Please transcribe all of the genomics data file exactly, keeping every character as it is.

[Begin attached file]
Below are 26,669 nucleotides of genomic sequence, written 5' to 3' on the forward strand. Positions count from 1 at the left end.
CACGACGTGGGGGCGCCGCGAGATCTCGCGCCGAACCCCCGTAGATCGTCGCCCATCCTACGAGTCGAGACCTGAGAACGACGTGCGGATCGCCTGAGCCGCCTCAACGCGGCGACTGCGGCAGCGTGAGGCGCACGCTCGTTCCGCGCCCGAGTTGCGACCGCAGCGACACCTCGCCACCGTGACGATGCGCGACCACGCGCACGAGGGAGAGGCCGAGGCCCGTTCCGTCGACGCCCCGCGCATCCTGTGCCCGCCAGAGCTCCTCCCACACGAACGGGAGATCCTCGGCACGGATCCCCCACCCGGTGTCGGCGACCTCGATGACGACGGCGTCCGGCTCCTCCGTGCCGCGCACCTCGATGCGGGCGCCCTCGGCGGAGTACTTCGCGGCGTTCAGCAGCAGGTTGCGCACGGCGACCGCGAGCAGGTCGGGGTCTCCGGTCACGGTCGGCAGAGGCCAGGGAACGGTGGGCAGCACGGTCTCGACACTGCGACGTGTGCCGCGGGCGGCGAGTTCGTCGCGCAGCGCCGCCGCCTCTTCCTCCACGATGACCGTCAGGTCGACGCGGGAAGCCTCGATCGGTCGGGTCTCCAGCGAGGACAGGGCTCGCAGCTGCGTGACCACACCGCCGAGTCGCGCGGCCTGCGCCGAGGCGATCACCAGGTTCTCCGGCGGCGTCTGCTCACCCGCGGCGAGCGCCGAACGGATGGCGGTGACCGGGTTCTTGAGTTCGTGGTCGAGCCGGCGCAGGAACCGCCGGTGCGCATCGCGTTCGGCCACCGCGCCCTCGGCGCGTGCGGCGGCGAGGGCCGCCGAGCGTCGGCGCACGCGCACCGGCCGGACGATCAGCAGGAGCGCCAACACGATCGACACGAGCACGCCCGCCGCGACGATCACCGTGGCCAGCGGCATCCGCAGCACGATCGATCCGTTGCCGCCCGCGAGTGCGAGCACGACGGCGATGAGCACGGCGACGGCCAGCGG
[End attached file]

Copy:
Below are 26,669 nucleotides of genomic sequence, written 5' to 3' on the forward strand. Positions count from 1 at the left end.
CACGACGTGGGGGCGCCGCGAGATCTCGCGCCGAACCCCCGTAGATCGTCGCCCATCCTACGAGTCGAGACCTGAGAACGACGTGCGGATCGCCTGAGCCGCCTCAACGCGGCGACTGCGGCAGCGTGAGGCGCACGCTCGTTCCGCGCCCGAGTTGCGACCGCAGCGACACCTCGCCACCGTGACGATGCGCGACCACGCGCACGAGGGAGAGGCCGAGGCCCGTTCCGTCGACGCCCCGCGCATCCTGTGCCCGCCAGAGCTCCTCCCACACGAACGGGAGATCCTCGGCACGGATCCCCCACCCGGTGTCGGCGACCTCGATGACGACGGCGTCCGGCTCCTCCGTGCCGCGCACCTCGATGCGGGCGCCCTCGGCGGAGTACTTCGCGGCGTTCAGCAGCAGGTTGCGCACGGCGACCGCGAGCAGGTCGGGGTCTCCGGTCACGGTCGGCAGAGGCCAGGGAACGGTGGGCAGCACGGTCTCGACACTGCGACGTGTGCCGCGGGCGGCGAGTTCGTCGCGCAGCGCCGCCGCCTCTTCCTCCACGATGACCGTCAGGTCGACGCGGGAAGCCTCGATCGGTCGGGTCTCCAGCGAGGACAGGGCTCGCAGCTGCGTGACCACACCGCCGAGTCGCGCGGCCTGCGCCGAGGCGATCACCAGGTTCTCCGGCGGCGTCTGCTCACCCGCGGCGAGCGCCGAACGGATGGCGGTGACCGGGTTCTTGAGTTCGTGGTCGAGCCGGCGCAGGAACCGCCGGTGCGCATCGCGTTCGGCCACCGCGCCCTCGGCGCGTGCGGCGGCGAGGGCCGCCGAGCGTCGGCGCACGCGCACCGGCCGGACGATCAGCAGGAGCGCCAACACGATCGACACGAGCACGCCCGCCGCGACGATCACCGTGGCCAGCGGCATCCGCAGCACGATCGATCCGTTGCCGCCCGCGAGTGCGAGCACGACGGCGATGAGCACGGCGACGGCCAGCGG